Nictitating membrane fixation improves stability of the contact lens on the animal corneal surface

PLoS One. 2018 Mar 27;13(3):e0194795. doi: 10.1371/journal.pone.0194795. eCollection 2018.


We evaluated the feasibility and safety of nictitating membrane fixation to address reduced contact lens stability by the nictitating membrane in a rabbit model. Under general anesthesia, twelve animals received a horizontal mattress suture between the nictitating membrane and the upper eyelid of one eye. To assess the effects of this technique and secondary side effects, contact lens stability test, Schirmer tear test, tear break-up time measurement, eye tissue pathology and morphology were evaluated. Contact lens stability was increased after nictitating membrane fixation. The percentage of contact lens retention in the nictitating membrane fixed rabbit after 4 hours was 90% whereas that in the untreated rabbit was 42.5%. In addition, there were no significant differences in tear quantity and quality between the fixed and untreated eyes. Furthermore, no remarkable pathological lesions were found in gross observation during the 1-month time period or the following pathological examination. In this study, we demonstrated that nictitating membrane fixation increases contact lens stability without specific side effects using a rabbit model. This minimally invasive procedure could be useful when designing animal models for testing new contact lenses and has potential to apply to other biomaterial research on the ocular surface.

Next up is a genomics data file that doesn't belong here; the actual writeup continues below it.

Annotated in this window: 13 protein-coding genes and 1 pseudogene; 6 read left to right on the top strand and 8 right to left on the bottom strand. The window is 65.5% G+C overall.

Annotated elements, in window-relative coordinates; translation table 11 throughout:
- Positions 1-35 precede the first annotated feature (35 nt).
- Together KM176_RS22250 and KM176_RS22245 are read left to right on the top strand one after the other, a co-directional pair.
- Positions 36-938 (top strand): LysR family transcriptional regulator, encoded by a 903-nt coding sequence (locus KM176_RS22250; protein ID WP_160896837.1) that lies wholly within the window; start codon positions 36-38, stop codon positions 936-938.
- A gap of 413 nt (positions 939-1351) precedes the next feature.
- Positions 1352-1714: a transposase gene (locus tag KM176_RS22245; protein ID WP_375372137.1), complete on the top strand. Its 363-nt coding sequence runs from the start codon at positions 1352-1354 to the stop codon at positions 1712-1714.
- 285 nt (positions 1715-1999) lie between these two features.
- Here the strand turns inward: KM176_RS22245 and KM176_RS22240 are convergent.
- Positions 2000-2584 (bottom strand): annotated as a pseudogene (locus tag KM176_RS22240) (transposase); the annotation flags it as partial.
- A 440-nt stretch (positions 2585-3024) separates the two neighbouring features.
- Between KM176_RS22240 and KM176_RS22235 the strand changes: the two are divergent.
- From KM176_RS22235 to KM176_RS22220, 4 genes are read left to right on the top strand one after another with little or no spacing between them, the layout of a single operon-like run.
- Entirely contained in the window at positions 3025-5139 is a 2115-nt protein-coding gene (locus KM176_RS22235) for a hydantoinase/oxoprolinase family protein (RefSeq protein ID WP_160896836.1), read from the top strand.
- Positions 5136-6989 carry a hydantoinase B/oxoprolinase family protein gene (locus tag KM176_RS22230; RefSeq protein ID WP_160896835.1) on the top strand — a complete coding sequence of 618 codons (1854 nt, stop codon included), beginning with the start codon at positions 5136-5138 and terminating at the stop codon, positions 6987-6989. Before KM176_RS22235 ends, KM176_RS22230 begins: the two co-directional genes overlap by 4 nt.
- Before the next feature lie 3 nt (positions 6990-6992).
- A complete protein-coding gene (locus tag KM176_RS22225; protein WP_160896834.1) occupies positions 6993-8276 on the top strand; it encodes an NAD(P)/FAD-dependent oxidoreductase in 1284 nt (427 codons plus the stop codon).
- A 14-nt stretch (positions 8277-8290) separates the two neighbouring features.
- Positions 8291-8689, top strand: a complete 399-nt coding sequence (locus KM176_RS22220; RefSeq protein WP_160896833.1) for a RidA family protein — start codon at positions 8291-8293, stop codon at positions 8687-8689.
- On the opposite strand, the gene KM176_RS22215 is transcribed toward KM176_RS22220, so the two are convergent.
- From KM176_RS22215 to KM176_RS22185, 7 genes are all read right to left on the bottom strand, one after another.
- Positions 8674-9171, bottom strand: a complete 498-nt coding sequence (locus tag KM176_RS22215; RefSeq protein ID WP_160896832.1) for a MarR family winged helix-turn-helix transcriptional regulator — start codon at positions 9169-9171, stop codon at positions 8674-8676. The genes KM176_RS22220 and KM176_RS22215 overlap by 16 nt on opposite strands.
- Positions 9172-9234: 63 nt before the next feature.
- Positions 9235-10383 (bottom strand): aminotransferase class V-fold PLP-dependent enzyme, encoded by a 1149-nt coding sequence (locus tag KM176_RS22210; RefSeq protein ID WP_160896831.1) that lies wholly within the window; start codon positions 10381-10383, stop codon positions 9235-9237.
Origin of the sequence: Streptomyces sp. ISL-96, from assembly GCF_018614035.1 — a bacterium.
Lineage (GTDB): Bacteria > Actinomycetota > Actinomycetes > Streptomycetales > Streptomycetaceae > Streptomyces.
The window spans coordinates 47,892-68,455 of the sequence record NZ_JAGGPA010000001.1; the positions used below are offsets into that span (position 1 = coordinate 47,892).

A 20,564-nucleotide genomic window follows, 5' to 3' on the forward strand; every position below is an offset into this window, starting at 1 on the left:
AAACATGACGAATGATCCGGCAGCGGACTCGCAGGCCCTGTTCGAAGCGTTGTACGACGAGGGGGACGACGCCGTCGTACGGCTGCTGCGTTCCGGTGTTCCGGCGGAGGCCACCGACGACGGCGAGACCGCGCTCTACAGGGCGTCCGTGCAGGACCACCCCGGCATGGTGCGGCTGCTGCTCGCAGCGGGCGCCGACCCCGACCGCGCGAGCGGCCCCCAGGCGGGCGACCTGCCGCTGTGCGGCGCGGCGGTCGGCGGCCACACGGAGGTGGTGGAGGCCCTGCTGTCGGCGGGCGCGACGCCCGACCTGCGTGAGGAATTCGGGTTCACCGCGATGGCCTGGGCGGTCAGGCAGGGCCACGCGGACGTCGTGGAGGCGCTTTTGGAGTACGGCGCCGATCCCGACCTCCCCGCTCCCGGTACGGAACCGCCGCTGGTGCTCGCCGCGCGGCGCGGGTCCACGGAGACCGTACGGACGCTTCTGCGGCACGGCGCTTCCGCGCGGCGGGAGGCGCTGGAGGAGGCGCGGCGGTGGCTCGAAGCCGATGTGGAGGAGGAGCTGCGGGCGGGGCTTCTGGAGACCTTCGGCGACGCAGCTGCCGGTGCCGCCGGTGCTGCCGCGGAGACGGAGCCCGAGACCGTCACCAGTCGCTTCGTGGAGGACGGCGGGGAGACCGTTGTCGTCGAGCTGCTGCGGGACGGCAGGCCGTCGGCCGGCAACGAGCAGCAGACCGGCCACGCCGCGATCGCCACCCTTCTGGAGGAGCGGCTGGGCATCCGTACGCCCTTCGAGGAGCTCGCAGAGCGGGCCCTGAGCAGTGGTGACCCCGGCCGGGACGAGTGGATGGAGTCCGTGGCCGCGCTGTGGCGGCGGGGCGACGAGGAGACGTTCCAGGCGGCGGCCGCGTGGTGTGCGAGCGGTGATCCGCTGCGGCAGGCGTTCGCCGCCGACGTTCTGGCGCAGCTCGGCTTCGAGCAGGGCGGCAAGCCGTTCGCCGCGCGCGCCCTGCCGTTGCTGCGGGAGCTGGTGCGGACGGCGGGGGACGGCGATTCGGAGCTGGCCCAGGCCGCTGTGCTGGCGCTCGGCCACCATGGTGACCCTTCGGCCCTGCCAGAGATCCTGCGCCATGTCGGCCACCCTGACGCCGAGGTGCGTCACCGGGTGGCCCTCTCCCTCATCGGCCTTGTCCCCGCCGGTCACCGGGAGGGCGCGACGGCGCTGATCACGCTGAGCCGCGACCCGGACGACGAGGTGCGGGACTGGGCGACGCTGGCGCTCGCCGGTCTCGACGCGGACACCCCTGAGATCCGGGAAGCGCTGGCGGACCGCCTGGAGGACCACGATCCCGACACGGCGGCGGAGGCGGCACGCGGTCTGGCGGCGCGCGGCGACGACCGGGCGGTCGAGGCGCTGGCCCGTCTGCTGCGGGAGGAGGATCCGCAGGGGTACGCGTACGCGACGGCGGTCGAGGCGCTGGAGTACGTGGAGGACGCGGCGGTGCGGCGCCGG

Publication types

  • Research Support, N.I.H., Extramural
  • Research Support, Non-U.S. Gov't

MeSH terms

  • Animals
  • Conjunctiva / metabolism
  • Conjunctiva / pathology
  • Contact Lenses, Hydrophilic*
  • Cornea / metabolism
  • Cornea / pathology*
  • Feasibility Studies
  • Male
  • Models, Animal
  • Nictitating Membrane / surgery*
  • Polyglactin 910 / chemistry
  • Rabbits
  • Tears / physiology


  • Polyglactin 910